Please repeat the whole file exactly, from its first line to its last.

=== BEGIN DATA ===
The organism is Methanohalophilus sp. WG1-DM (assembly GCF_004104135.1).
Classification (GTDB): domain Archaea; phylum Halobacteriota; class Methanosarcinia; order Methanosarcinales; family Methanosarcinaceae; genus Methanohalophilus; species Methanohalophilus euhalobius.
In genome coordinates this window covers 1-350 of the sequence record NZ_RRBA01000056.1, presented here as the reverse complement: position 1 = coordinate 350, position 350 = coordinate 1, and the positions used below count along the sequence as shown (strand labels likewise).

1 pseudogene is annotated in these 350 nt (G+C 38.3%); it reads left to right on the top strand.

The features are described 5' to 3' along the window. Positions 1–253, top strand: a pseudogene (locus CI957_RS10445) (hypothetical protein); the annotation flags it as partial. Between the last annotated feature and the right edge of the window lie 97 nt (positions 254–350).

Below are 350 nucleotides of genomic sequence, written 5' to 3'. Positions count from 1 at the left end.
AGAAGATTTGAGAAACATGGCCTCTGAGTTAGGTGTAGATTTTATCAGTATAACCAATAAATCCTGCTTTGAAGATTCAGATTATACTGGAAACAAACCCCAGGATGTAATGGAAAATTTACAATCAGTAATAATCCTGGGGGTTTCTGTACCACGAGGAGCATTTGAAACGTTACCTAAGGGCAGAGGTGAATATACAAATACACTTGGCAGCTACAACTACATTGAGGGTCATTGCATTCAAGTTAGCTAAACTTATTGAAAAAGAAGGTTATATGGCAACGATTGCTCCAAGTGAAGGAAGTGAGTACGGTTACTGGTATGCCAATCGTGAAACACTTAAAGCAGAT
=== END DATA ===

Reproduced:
The organism is Methanohalophilus sp. WG1-DM (assembly GCF_004104135.1).
Classification (GTDB): domain Archaea; phylum Halobacteriota; class Methanosarcinia; order Methanosarcinales; family Methanosarcinaceae; genus Methanohalophilus; species Methanohalophilus euhalobius.
In genome coordinates this window covers 1-350 of the sequence record NZ_RRBA01000056.1, presented here as the reverse complement: position 1 = coordinate 350, position 350 = coordinate 1, and the positions used below count along the sequence as shown (strand labels likewise).

1 pseudogene is annotated in these 350 nt (G+C 38.3%); it reads left to right on the top strand.

The features are described 5' to 3' along the window. Positions 1–253, top strand: a pseudogene (locus CI957_RS10445) (hypothetical protein); the annotation flags it as partial. Between the last annotated feature and the right edge of the window lie 97 nt (positions 254–350).

Below are 350 nucleotides of genomic sequence, written 5' to 3'. Positions count from 1 at the left end.
AGAAGATTTGAGAAACATGGCCTCTGAGTTAGGTGTAGATTTTATCAGTATAACCAATAAATCCTGCTTTGAAGATTCAGATTATACTGGAAACAAACCCCAGGATGTAATGGAAAATTTACAATCAGTAATAATCCTGGGGGTTTCTGTACCACGAGGAGCATTTGAAACGTTACCTAAGGGCAGAGGTGAATATACAAATACACTTGGCAGCTACAACTACATTGAGGGTCATTGCATTCAAGTTAGCTAAACTTATTGAAAAAGAAGGTTATATGGCAACGATTGCTCCAAGTGAAGGAAGTGAGTACGGTTACTGGTATGCCAATCGTGAAACACTTAAAGCAGAT